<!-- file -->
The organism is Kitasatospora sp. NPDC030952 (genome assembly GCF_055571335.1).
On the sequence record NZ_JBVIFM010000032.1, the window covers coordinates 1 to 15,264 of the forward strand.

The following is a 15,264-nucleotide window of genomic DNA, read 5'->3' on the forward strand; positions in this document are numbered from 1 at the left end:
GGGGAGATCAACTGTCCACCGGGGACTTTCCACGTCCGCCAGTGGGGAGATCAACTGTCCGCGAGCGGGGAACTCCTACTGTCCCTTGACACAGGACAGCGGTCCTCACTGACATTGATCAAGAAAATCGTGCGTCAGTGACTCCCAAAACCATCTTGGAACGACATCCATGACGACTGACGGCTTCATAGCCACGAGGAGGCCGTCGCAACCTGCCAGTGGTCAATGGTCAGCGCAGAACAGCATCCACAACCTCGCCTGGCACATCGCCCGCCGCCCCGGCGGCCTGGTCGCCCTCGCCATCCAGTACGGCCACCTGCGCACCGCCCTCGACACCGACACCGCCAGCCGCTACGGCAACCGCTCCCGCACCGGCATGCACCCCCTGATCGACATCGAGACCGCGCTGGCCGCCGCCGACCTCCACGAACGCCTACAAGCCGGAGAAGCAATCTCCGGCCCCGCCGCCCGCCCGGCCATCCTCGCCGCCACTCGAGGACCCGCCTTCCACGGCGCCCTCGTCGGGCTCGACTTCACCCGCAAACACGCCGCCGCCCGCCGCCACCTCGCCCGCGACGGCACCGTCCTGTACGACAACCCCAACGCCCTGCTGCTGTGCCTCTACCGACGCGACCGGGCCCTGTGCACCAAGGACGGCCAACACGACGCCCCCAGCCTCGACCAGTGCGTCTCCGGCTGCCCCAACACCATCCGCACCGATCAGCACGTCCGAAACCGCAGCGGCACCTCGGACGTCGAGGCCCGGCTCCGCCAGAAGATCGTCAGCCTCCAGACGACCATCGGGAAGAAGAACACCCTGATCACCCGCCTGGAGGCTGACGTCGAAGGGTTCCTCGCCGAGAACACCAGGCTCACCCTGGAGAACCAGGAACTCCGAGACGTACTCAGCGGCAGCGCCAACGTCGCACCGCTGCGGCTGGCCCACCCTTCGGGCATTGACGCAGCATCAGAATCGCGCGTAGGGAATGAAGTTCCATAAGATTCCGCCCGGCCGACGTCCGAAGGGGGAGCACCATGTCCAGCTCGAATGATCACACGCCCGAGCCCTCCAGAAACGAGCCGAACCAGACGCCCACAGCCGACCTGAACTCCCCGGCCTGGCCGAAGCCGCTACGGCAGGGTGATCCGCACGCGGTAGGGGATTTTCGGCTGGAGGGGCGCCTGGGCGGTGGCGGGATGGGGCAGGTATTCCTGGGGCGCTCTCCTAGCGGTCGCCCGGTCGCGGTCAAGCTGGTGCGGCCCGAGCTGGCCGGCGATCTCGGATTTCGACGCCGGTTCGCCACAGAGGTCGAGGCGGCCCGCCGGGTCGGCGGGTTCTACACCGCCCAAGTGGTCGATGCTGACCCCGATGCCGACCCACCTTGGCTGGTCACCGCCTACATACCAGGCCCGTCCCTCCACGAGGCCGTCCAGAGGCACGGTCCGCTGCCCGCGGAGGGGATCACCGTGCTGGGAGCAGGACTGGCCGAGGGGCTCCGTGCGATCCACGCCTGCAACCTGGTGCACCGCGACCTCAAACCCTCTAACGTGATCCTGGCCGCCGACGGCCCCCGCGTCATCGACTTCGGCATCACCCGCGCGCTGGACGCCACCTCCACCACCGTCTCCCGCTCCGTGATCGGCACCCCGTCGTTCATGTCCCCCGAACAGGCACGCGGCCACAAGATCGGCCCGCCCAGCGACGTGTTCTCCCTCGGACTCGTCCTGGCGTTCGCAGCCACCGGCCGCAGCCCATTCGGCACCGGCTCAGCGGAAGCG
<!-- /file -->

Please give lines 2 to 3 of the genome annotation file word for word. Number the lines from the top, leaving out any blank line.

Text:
On the sequence record NZ_JBVIFM010000032.1, the window covers coordinates 1 to 15,264 of the forward strand.

The following is a 15,264-nucleotide window of genomic DNA, read 5'->3' on the forward strand; positions in this document are numbered from 1 at the left end: